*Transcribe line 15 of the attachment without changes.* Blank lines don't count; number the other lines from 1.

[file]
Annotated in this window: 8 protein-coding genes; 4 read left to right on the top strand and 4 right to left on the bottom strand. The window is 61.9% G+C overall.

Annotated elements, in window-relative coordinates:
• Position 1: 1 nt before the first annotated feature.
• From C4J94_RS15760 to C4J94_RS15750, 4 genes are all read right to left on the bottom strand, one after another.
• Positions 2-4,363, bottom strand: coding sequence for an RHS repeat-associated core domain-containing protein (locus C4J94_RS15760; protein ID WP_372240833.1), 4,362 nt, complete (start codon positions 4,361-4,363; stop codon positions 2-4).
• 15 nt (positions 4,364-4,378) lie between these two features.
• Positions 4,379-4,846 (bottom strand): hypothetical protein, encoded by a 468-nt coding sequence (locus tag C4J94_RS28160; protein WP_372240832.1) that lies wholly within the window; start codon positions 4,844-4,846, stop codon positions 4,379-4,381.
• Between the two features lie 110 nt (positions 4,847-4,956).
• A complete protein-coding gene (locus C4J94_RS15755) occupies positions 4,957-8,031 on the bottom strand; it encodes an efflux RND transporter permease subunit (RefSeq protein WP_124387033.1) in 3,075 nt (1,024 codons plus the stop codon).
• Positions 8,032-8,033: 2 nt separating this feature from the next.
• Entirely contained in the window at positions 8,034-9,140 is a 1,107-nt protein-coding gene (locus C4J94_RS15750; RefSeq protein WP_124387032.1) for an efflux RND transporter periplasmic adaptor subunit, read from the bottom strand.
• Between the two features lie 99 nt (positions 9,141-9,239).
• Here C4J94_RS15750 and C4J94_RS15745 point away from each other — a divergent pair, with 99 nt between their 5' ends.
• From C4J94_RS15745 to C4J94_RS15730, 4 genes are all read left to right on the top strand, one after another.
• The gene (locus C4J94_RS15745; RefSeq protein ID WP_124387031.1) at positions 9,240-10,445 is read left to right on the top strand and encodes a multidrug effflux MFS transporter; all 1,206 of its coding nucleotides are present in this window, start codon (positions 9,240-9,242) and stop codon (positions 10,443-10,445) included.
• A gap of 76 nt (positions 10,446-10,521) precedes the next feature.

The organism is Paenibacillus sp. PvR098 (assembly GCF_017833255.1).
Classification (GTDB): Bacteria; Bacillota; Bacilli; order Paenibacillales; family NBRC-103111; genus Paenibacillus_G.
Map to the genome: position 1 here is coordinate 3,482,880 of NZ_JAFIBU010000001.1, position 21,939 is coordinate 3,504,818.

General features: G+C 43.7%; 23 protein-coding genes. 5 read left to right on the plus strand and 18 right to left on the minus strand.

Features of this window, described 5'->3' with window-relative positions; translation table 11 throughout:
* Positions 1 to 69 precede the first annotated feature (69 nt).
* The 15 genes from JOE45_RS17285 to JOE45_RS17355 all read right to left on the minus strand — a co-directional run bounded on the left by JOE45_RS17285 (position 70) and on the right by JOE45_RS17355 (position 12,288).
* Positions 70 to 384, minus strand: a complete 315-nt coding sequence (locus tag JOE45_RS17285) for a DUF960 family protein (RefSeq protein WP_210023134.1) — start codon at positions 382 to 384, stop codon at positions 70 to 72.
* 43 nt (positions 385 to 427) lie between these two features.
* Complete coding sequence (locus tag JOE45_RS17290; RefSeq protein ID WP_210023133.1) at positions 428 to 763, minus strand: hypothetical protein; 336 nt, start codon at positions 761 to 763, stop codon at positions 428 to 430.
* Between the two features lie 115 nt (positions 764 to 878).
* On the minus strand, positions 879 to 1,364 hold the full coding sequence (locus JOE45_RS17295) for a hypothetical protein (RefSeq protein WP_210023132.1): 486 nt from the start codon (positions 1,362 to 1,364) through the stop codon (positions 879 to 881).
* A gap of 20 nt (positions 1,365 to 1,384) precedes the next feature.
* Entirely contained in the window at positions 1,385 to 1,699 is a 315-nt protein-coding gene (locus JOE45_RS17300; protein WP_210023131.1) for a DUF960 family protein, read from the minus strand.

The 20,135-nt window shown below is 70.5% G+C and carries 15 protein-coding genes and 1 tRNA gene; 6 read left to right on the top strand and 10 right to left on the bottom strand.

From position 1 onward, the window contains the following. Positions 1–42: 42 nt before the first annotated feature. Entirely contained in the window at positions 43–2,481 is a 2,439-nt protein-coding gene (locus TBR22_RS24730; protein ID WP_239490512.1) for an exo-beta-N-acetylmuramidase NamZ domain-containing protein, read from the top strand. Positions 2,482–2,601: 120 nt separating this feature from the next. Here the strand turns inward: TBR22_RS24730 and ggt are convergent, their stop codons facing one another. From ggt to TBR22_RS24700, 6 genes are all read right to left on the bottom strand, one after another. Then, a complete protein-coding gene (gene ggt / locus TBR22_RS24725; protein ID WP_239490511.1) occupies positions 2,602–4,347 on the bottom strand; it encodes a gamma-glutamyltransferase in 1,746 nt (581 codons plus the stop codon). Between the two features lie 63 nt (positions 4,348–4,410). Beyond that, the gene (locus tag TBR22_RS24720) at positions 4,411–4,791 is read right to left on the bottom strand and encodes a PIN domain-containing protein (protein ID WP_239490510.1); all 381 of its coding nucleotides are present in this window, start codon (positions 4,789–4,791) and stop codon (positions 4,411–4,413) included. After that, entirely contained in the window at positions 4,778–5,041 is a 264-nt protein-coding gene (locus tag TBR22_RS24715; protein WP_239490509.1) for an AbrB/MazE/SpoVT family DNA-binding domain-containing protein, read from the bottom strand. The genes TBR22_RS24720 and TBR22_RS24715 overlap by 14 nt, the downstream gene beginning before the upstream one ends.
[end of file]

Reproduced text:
• The gene (locus C4J94_RS15745; RefSeq protein ID WP_124387031.1) at positions 9,240-10,445 is read left to right on the top strand and encodes a multidrug effflux MFS transporter; all 1,206 of its coding nucleotides are present in this window, start codon (positions 9,240-9,242) and stop codon (positions 10,443-10,445) included.